The room exploded with sound, light, and motion.  Bodies pushed against me from all sides, driven into a fury by the music.  I hadn’t really had a chance to listen to any music since I’d been sprung from La Santé, and I liked the song, but this was hardly the time to enjoy a show.  Concern welled up within me as I looked out on the churning sea of fans.  With this much chaos, the odds of me being seen and recognized dropped to nearly zero, which was nice.  But, with so many people packed into such a comparatively small space, there was no way for me to actually make my escape.  The passports sat heavy in my back pocket and I wished, not for the first time in the last few years (not even for the first time in the past few minute), that I still had Sarah in my ear.  She would have already come up with some alternative way out of the room and enacted that plan the very instant the band went on stage.  Without her guidance, I was left stranded in a room full of twenty-somethings, holding my forged paperwork, and without the foggiest idea of what step came next.

Ally’s eyes never left me, even as her friends jostled against her for position.  She said something, but the song was too loud for me to make out even a single syllable.  I motioned for her to come closer and she let herself be pushed from behind, so that she fell forward into my chest.  She had to yell for me to hear her, even at this distance.  “What do we do now?”

We do nothing,” I shouted back.  “Enjoy your show; I’ll find my own way out!”

The words came easily to me, and I honestly meant them.  Ally shouldn’t have been involved in the first place, and the timely arrival of the band made it easier for me to detach myself from the situation.  She had a viable reason to be here, friends to corroborate her story, and no previous criminal history.  In point of fact, she still hadn’t done anything illegal.  She’d never known what I needed, after all, and hadn’t been party to anything more illicit than helping me jump the line.  Without my presence, she could enjoy the rest of her night out, and I wouldn’t have to worry about her father’s justifiable wrath.

It was not as easy, however, to accept the possibility that I might be captured and returned to prison, due solely to a surprise performance from a German rock band.  I gritted my teeth to keep any hint of my inner turmoil from leaking out.

“What about you?”  Ally asked.

“I’ll, uh…”  I considered staying for the remainder of the concert, blending into the crowd as they exited the ballroom.  That plan had the benefit of being incredibly simple and incredibly foolproof.  I managed to pull my borrowed cell phone from my pocket to check the time.  There were only thirty minutes until my connecting flight to Kiev was scheduled to leave.  I could always grab the next flight.  Alex’s connections at the airport could easily handle those logistics.  If I did that, though, I ran the risk of my already nebulous lead vanishing into the ether.  Safety was important, yes, but finding Asher and exacting revenge for his betrayal ranked at the very top of my to-do list.  Leaving later wasn’t an acceptable option.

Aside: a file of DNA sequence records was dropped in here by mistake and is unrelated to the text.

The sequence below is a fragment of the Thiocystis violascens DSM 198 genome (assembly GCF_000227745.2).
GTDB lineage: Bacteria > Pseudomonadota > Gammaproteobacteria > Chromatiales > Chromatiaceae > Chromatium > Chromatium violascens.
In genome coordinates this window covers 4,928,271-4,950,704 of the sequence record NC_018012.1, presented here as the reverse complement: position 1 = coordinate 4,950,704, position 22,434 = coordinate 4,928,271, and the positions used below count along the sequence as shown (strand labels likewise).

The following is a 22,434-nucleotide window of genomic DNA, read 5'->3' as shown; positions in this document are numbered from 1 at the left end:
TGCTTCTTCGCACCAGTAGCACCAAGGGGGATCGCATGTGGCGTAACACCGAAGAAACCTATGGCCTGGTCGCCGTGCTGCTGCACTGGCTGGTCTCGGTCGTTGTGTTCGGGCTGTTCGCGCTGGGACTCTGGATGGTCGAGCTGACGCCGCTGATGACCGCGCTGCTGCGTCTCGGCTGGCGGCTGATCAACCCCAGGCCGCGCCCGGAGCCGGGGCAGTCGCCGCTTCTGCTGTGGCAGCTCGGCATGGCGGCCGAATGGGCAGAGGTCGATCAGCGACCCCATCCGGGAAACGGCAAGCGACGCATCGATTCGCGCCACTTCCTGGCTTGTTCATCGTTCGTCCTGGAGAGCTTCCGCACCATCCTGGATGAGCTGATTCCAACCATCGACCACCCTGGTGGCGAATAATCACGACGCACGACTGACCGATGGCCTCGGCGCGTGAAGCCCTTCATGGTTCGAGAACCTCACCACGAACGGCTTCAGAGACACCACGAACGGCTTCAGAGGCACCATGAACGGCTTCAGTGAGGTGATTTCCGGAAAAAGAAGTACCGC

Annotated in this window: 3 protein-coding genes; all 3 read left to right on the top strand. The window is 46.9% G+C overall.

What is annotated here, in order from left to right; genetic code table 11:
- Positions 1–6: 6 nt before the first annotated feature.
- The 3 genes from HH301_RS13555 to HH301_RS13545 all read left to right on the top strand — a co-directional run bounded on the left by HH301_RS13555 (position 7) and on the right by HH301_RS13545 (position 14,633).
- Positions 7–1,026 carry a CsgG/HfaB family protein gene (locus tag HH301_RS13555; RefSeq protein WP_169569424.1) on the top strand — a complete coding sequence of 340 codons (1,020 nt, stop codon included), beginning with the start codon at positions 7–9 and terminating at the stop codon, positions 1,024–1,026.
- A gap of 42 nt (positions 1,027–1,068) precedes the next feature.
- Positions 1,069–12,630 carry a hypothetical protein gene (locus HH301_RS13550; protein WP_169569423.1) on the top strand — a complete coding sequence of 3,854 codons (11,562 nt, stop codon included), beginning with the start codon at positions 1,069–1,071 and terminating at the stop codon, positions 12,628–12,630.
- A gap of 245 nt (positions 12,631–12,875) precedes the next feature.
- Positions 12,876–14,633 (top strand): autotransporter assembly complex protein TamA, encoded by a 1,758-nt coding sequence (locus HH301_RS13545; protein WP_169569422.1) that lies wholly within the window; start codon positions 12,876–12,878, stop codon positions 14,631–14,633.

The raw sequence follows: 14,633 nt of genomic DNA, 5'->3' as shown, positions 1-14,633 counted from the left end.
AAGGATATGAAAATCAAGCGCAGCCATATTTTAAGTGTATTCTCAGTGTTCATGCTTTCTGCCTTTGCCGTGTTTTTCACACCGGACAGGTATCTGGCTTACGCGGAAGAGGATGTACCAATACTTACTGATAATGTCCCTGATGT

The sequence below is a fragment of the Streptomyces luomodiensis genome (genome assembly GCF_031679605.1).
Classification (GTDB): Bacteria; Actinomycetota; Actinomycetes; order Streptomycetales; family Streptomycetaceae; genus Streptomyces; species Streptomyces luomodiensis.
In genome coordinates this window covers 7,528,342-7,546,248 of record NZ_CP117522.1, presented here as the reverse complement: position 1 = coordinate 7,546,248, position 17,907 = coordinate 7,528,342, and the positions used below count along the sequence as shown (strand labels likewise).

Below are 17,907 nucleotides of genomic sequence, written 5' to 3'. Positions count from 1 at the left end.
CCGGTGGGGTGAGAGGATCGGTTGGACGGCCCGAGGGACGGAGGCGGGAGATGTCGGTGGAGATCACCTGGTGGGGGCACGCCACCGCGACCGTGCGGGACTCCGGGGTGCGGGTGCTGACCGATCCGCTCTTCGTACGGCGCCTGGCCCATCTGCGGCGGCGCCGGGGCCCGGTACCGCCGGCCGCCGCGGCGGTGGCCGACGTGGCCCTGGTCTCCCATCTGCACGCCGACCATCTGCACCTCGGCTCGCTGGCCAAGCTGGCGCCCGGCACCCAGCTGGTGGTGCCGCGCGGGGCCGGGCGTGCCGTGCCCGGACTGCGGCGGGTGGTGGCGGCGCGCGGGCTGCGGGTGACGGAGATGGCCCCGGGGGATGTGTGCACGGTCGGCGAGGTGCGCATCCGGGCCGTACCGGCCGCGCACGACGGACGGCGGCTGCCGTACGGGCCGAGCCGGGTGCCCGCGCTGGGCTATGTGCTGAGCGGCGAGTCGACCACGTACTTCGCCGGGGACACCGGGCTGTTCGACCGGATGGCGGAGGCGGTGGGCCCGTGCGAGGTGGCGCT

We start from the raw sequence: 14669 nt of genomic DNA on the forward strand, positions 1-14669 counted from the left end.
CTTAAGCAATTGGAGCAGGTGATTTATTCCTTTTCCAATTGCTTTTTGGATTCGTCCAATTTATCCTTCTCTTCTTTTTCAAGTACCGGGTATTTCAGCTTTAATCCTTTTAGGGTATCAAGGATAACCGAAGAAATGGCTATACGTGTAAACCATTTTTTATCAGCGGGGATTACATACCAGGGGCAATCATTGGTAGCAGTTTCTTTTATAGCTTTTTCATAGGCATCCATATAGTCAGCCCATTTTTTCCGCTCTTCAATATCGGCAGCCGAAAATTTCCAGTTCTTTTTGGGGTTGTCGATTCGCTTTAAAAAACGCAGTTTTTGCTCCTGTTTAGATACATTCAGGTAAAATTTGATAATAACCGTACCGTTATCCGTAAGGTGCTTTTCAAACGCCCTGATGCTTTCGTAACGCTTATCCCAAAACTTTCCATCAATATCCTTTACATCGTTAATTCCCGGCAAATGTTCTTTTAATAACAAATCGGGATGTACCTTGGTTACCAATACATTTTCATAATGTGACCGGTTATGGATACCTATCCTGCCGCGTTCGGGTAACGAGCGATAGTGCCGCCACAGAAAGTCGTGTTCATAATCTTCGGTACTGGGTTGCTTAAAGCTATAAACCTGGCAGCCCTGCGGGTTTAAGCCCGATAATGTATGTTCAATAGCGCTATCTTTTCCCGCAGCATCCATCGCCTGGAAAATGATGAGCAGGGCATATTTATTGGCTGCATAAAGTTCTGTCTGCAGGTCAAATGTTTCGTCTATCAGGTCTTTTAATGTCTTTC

I realized that Ally was still looking at me.  Her eyes were wide, her mouth slightly open.  “Don’t worry about me,” I said.  “I’ll get out of here in time.”


My mind was blank.  I pretended not to hear her and waved a farewell to her.  “You did good,” I said.  “I’ve got to get out of here, though.”

“Devlin!”  Ally’s voice sharpened.  “Do not leave me here!”

I cupped a hand to my ear, in the universal sign for ‘sorry, can’t hear you,’ and started to move away from her.  She reached out for my arm, but missed it as two fans pushed into her and knocked her grasp off target.  I let the crowds fold around me until I couldn’t see Ally anymore in the sea of dancers and moshers.

Leaving Ally behind gave me a little more freedom to move, but not much.  If there was a pattern hidden somewhere in the gyrating silhouettes, I couldn’t see it.  The people around me danced in a frenzy, waved their hands in the air, and generally made it impossible for me to see where the exit was, let alone plot a course to it.  Seconds ticked away, and I was painfully aware of each excruciating movement of the clock.  “Think,” I told myself.  “Think, dammit!”

Over the heads of the other dancers, I saw one of the security guards.  He stood with his back to a wall, dark sunglasses obscuring his eyes.  He was one of the two guards I’d encountered downstairs.  A thought began to form in my head.  I winced as it crystallized into an image, but I acted on the impulse anyway.  My best work almost always came just before I had a chance to think about any potentially disastrous consequences.

I turned and selected a fairly bulky man next to me.  His shoulders were wide enough for two smaller men and he stood at least a head taller than me.  A smaller woman, probably his girlfriend, danced beside him.  His mass cast a literal shadow over her.  If she noticed it, or felt uncomfortable because of it, she didn’t let it show.  She danced and swayed to the music, protected by her giant of a boyfriend, and he stood like a mountain amongst hills.

“This should be fun,” I muttered to myself.